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Drug Discovery and Development


We had a very successful event, it was well attended with 40 plus academics and students from different departments around the University.

Some of the hot topics were:

How are SUSARs assessed for patients in critical conditions opting in to voluntary medicine treatments?

How important is a detailed understanding of molecular structure in generating hypotheses and answering your multidisciplinary pharmacology questions?

Using these models there must be a number of variables which can be changed. Doesn't this mean you can 'fix' the data to make your drug the best?


Model-informed drug discovery and development: combining mathematics, biology and medicine - Piet van der Graaf

Transforming research ideas into medicinal products for patients - Alan Boyd

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New Approaches to Drug Discovery and Development: How to Move from Bench to Bedside

We are delighted to welcome Professor Piet van der Graaf (Certara’s Senior Vice President Quantitative Systems Pharmacology and Professor of Systems Pharmacology at Leiden University, The Netherlands) and Professor Alan Boyd (CEO Boyd’s Consultants and Honorary Professor, College of Medical and Dental Sciences, University of Birmingham) to campus for an interactive workshop on drug discovery and development.

Session 1: Model-informed drug discovery and development: combining mathematics, biology and medicine. Professor Piet van Der Graaf.

Session 2: Transforming research ideas into medicinal products for patients. Professor Alan Boyd.

We look forward to interactive discussions about multidisciplinary approaches to drug discovery and development, and to considering the challenges of translating research ideas into new treatments.

Please register here.

When and where

Date: Monday 13 May 2019

Time: 10.30am-1.30pm

Location: Space 11, Scarman, University of Warwick

All welcome. Lunch and refreshments provided.

If you have any queries about the event, please contact

Event Organisers


pietPiet van der Graaf is Certara’s Senior Vice President Quantitative Systems Pharmacology and Professor of Systems Pharmacology at Leiden University (The Netherlands). From 2013-2016 he was the Director of Research of the Leiden Academic Centre for Drug Research. From 1999-2013 he held various leadership positions at Pfizer in Sandwich (United Kingdom) in Discovery Biology, Pharmacokinetics and Drug Metabolism and Clinical Pharmacology/Pharmacometrics. He was the founding Editor-in-Chief of CPT: Pharmacometrics & Systems Pharmacologyfrom 2012-2018 before becoming Editor-in-Chief of Clinical Pharmacology & Therapeutics. He received his doctorate training in quantitative pharmacology with Nobel laureate Sir James Black at King's College London.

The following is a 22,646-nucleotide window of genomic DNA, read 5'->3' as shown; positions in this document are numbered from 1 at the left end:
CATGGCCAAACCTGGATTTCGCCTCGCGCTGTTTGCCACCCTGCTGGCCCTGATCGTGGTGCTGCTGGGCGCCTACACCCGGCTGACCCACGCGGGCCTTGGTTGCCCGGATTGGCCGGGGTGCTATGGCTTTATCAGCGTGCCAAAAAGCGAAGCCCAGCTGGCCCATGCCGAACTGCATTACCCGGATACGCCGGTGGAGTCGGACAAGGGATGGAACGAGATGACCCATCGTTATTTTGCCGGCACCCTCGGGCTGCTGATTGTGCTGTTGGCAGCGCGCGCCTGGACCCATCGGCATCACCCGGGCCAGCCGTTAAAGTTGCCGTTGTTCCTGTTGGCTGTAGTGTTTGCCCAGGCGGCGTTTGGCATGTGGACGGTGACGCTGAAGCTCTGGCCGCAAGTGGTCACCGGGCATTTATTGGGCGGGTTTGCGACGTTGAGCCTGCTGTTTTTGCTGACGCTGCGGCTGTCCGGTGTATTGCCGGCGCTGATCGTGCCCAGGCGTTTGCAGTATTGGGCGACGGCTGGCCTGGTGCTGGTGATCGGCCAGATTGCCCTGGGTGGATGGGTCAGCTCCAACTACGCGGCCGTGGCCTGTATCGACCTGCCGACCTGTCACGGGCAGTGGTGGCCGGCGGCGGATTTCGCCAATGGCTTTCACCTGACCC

boydAlan Boyd is a Fellow and immediate Past- President of the Faculty of Pharmaceutical Medicine of the Royal Colleges of Physicians, UK. He is graduate in Biochemistry and Medicine from the University of Birmingham, UK. Following post-graduate medical training, he joined the pharmaceutical industry and worked for Glaxo and AstraZeneca where he became the Global Head of Medical Research for the company. In 1999 he became the R&D Director for Ark Therapeutics Ltd in the UK, specialising in the development of gene therapy products. In April 2005, he founded Boyd Consultants, the focus of which is to aid and support early stage life-science based companies and universities develop their research ideas into potential medicines. He currently works with a wide range of organisations across Europe, North America and Japan. To date he has been closely involved in bringing around 15 prescription products to market across a wide range of therapeutic areas, including gene therapy-based medicines. In November 2009 he was appointed an Honorary Professor at the Medical School at the University of Birmingham Medical School, in recognition of his expertise in medicines development. In April 2018, his consultancy company was awarded a ‘Queens Award for Enterprise’ for the work they had done in recent years on a global basis supporting the development of gene therapy medicines.